My husband came home from work a couple of weeks ago and mentioned an app called Duolingo. “It’s free, and it’s a language-immersion app that’s like a game. Maybe you could use it with the kids for school,” he offered.
“Oh,” he added as I was about to ask how much it costs, “it’s free.”
Free is a magic word when it comes to apps.
Katie O’Keefe reviewed this app back in August for Android, which I hadn’t even realized. She does a great job explaining the game and methods, too. You get “lives” (chances to make mistakes) with each lesson. You get to practice reading, listening to, speaking, and translating back and forth between languages. There are also chances to get help by tapping the word you’re supposed to translate, should you need the help when typing.
Personally, I like the mix of methods, as well as the understanding that sometimes you have a typo. One other thing that has helped me as I try to navigate through Spanish (a language I have never taken, but for a three month stint in the seventh grade) is the opportunity to do a review lesson before going back to the regular lessons.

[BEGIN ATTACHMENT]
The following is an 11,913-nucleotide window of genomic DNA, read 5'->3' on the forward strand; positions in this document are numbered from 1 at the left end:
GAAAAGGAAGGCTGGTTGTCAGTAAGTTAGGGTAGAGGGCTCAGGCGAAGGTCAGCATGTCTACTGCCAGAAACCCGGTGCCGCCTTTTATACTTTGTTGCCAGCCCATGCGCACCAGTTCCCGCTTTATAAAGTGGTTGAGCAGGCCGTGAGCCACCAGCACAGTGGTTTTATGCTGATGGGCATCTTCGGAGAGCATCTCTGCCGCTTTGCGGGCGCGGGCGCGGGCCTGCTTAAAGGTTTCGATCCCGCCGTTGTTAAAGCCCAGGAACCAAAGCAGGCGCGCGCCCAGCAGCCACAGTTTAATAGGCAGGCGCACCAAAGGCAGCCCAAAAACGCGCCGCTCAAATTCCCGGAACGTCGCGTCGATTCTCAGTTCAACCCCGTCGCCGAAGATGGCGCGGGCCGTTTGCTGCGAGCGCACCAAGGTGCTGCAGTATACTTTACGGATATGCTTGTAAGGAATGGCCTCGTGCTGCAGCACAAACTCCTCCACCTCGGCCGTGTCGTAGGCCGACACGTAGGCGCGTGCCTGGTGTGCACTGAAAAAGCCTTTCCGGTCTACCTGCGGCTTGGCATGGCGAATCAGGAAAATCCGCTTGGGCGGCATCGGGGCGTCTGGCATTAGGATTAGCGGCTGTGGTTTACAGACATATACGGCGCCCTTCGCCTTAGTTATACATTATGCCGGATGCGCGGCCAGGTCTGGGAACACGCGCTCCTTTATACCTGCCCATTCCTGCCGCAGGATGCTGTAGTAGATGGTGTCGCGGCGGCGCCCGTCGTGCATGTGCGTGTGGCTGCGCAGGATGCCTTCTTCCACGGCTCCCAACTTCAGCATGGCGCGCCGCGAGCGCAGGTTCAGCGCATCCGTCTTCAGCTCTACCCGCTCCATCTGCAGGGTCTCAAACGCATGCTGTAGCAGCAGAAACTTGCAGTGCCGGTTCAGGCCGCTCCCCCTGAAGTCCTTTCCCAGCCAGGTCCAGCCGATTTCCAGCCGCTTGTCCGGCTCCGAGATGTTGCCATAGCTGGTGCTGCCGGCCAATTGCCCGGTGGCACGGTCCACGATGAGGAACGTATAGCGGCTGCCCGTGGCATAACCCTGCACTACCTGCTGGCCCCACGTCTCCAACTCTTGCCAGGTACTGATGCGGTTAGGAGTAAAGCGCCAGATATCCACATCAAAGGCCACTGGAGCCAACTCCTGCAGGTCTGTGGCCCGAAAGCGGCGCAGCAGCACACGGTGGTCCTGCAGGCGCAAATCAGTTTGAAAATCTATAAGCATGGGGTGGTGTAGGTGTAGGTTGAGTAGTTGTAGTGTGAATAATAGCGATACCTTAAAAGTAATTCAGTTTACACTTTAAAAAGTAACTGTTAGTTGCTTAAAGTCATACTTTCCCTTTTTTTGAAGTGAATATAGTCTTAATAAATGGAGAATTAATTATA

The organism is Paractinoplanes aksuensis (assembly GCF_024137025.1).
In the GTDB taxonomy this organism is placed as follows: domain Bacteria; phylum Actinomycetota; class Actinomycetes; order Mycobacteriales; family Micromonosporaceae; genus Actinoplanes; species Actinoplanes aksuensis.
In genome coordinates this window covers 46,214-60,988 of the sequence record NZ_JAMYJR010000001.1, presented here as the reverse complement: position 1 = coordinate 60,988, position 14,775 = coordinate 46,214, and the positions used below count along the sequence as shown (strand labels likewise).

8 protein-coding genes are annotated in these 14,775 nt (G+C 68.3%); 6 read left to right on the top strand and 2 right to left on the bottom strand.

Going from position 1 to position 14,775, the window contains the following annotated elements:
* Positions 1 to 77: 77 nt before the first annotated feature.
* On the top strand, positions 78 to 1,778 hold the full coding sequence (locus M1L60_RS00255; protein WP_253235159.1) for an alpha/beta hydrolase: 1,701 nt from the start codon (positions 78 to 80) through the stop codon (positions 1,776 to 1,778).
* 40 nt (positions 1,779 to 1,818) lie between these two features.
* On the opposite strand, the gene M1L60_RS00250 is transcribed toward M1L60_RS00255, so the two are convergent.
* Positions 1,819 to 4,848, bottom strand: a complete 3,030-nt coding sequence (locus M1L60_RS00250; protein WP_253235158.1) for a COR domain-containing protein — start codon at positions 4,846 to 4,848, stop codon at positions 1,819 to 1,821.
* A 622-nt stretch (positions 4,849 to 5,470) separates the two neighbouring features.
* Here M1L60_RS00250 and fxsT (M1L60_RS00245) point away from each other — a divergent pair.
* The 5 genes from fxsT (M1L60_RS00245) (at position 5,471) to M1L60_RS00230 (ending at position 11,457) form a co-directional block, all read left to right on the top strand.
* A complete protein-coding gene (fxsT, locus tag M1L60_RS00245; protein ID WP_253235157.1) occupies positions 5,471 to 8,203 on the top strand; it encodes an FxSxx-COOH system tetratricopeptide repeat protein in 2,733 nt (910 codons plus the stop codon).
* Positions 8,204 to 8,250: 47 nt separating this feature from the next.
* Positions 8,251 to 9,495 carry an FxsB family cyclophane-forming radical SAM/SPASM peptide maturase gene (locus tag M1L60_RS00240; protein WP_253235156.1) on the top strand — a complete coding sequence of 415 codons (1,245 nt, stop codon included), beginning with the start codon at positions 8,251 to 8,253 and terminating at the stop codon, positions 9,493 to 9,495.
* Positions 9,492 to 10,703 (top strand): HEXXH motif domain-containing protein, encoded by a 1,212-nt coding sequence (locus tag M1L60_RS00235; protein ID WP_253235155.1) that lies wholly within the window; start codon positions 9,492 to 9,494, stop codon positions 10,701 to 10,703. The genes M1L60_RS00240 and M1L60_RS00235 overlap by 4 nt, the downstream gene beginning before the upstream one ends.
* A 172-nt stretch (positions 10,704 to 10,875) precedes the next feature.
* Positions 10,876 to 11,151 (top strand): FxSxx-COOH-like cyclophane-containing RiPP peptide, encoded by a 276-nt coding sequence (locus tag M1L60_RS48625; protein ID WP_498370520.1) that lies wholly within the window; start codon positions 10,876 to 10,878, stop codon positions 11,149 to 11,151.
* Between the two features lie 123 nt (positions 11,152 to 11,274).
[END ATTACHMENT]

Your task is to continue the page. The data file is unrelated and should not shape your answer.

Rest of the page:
Like Katie, I like the daily reminders to practice. Currently, I’m actually getting two emails each day: one for Spanish and one for French. Nope, I’m not trying to do both languages at once! My 12-year-old daughter has wanted to take French, so I’m letting her use the app and the online site to learn. She loves it, and asks to use the site daily. (I really ought to be sure she gets a chance to use it on my phone more often, too.)
This ability to have multiple languages going on at the same time helps our family since my daughter doesn’t have an iPod Touch of her own right now. I’m hoping I can find some friends who want to link up through the social competition part of the app, too. (Hint, hint!)
As Katie mentioned, you have the option to learn Spanish, French, German, Italian, and Portuguese, as well as use the program to learn English from any of those languages. Duolingo also has an option on their website to suggest other languages or even help develop programs for a new language, so there’s a possibility they’ll expand.
Until next time… adios!
Copyright 2013 Christine Johnson